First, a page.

In this beginner workout routine, you’re going to learn about the proper way to train as a person who’s just getting started. This program is what I often recommend to beginners asking to get started with weight training in order to build muscle, get stronger, or lose fat.
Getting started properly is of utmost importance to ensure you are able to make progress for a very long time and to avoid injury.
If you have any questions about how to get started, you can get in touch with me.
Attention: if you’re looking for a resource on losing body fat, check out my guide to losing weight.
This guide is all about training for muscle gain. But that’s just ONE part of the equation. You need to be eating properly, gaining weight, and monitoring your food intake to get enough of the right nutrients to gain weight.
Here’s a list of articles that will be helpful in your journey:
Setting Up A Weekly Schedule
With this program, you’re only training 3 days per week.
If you’re feeling a bit antsy about hitting the gym 3 days per week, it’s okay. I get it.
But don’t be fooled. 3 days on the JCDFitness beginner workout routine is enough to keep you plenty busy, and you’ll be able to build a considerable amount of size and strength if you just stick with it.
For your own education, this routine falls under what’s also known as a 3-day split. It’s also a full-body routine because you’re training your entire body, as opposed to a few muscle groups, every single session.
If you’ve ever done a bodybuilding type of program where you train 6 days per week and hit only 1-2 body parts per session with a massive amount of volume, then this will seem a bit, umm, minimalistic.
Rest assured, my friend, this type of routine has been proven over and over again to work wonders in those who put in the time and effort.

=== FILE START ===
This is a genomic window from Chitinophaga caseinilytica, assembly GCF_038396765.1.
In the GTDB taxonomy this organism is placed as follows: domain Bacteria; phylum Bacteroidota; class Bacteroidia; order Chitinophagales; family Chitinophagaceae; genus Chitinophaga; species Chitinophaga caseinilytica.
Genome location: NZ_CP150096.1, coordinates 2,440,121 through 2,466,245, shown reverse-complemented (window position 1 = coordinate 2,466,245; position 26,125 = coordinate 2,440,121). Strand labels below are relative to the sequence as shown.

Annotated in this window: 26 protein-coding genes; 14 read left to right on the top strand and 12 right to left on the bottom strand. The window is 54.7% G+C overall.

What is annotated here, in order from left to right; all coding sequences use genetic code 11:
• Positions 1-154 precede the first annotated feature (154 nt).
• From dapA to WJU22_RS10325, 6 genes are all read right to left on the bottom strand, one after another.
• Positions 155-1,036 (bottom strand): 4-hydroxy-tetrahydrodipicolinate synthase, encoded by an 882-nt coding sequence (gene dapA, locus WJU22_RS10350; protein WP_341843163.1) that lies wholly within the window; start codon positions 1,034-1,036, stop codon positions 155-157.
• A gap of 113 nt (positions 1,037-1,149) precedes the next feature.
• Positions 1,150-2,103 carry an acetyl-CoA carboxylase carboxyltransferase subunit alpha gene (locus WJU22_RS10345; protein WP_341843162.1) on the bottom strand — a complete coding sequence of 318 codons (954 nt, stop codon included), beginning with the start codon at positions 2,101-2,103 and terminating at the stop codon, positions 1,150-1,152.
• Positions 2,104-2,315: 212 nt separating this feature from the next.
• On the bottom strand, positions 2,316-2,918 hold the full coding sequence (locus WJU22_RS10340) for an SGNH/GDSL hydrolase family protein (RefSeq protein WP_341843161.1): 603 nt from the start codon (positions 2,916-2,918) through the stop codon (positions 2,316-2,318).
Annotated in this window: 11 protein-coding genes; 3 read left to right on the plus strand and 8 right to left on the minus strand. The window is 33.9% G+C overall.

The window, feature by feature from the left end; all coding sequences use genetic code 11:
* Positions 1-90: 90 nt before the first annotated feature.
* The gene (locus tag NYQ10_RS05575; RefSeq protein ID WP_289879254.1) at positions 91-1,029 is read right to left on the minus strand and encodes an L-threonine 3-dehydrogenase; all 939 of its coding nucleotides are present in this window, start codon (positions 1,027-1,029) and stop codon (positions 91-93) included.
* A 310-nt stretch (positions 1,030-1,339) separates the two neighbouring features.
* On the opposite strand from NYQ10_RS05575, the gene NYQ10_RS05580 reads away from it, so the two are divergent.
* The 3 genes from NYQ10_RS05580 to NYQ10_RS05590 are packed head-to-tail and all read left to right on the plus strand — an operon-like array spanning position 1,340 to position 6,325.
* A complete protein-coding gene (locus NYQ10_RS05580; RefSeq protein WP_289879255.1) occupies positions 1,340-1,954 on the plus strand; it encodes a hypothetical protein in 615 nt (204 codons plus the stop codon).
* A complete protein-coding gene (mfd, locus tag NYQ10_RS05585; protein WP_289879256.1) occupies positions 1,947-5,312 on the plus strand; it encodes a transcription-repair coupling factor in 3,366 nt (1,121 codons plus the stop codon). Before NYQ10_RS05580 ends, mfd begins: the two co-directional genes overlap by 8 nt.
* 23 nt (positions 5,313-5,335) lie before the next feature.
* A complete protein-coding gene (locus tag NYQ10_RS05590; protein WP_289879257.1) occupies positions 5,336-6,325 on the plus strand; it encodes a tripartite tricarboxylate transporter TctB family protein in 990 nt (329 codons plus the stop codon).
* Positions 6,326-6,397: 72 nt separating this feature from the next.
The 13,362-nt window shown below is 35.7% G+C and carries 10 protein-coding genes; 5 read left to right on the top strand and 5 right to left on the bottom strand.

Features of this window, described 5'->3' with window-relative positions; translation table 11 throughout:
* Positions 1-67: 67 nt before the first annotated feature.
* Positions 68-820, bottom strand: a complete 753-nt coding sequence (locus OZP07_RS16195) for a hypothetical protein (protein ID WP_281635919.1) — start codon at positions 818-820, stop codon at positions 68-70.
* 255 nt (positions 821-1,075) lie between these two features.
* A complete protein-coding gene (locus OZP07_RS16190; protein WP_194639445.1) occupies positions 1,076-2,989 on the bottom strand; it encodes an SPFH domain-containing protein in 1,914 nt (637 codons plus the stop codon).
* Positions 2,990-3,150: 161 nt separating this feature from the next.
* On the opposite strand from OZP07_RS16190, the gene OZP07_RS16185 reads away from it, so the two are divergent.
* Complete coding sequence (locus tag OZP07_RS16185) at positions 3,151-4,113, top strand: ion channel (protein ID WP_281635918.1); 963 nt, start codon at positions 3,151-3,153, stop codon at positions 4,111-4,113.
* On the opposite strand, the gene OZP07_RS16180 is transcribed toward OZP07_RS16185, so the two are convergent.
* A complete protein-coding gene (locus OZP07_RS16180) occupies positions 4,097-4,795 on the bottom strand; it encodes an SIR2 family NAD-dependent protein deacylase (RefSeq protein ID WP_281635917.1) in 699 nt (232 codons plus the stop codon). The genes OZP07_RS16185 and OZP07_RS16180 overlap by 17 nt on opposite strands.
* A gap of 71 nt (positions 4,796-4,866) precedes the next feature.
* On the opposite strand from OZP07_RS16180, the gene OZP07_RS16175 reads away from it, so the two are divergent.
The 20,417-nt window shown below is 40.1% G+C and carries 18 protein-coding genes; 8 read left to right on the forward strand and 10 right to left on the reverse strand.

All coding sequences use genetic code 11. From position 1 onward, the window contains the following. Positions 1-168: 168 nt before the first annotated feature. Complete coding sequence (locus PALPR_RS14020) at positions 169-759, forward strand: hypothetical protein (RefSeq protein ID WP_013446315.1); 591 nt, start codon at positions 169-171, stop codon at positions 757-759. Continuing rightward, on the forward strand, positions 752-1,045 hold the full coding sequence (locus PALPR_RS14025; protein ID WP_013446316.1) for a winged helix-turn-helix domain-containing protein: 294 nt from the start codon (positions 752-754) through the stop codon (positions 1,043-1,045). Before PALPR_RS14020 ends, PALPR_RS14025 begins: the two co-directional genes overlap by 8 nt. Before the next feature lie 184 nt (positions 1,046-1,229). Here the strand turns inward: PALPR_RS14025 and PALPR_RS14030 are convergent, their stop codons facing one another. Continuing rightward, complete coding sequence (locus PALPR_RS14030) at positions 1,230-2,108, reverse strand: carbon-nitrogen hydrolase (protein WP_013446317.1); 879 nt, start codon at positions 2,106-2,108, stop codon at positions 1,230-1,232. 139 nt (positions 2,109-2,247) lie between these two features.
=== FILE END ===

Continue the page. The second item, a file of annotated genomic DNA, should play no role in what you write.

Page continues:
In short, you’ll be in the gym 3 days per week. There are 3 separate training sessions labeled ‘Workout A’, ‘Workout B,’ and ‘Workout C.’
When following the typical weekly schedule this means you’ll have 3 days of training and 4 days off.
Here’s how the typical schedule would look.
Monday // Workout A
Tuesday // no training
Wednesday // Workout B
Thursday // no training
Friday // Workout C
Saturday // no training
Sunday // no training
Week 2 – repeat workouts as you did in week 1
Keep in mind the sequence of these workouts are important to adhere to, meaning you should always follow the workouts over the week in the A, B, C pattern. Don’t do two ‘A’ days in a row, or go from ‘A’ to ‘C’ and then to ‘B’ on Friday.
So now that we have the basic schedule out of the way, let’s first talk about something very important: form and proper movement.
Form and Technique — What It Is and Why It Matters
Simply put, this is how you perform the movements. There is a right way and a wrong way. Squats, deadlifts, and presses can be highly technical and may be dangerous if not learned correctly.
Since you’re a beginner, it’s important you learn how to do these movements properly. For starters, using only the bar on squats, deadlifts, and presses for the first few weeks is probably a good idea.
The reason is that when starting a beginner workout routine like this one, your body needs to learn the movement patterns before you begin any extra loading with weights.
If you don’t establish good form and technique in the beginning, you’ll be prone to bad habits.
Bad habits, when it comes to your movement patterns, is a recipe for disaster as you get stronger because if you can’t perform a movement correctly with light weight, doing it with heavy weight puts you at high risk for injury.
We need to talk about the actual training program. I’ll discuss the sets, reps, how much weight to use, and then, the progressions.
The JCDFitness Beginner Workout Routine Outlined
AMRAP: as many reps as possible
3×10: 3 sets of 10 reps – the first number is always the number of sets, and the second number, always the number of reps.
Superset: this means to perform the opposing movements back to back until all total sets are completed.
1. Squat (or leg press) // 3M rest between sets
2. DB Lunge // 2M rest between sets
3. BB Bench press // 2M rest between sets
4. BB Rows // 2M rest between sets
Superset the following with no rest between sets:
7. Lying leg raises on a bench (or 4-point plank for 2 sets of 30 seconds) // 1M rest between sets
1. Deadlift (or Romanian deadlift) // 3M rest between sets
2. Leg Press // 2M rest between sets
3. Hyperextension // 2M rest between sets
4. DB Overhead Press // 2M rest between sets
5. Pull-ups**// 2M rest between sets
*Work up to a heavy set of 8 reps with good form. Then use 70% of your 8-rep max for the following sets of 2×8-10. Read the next section for a full explanation.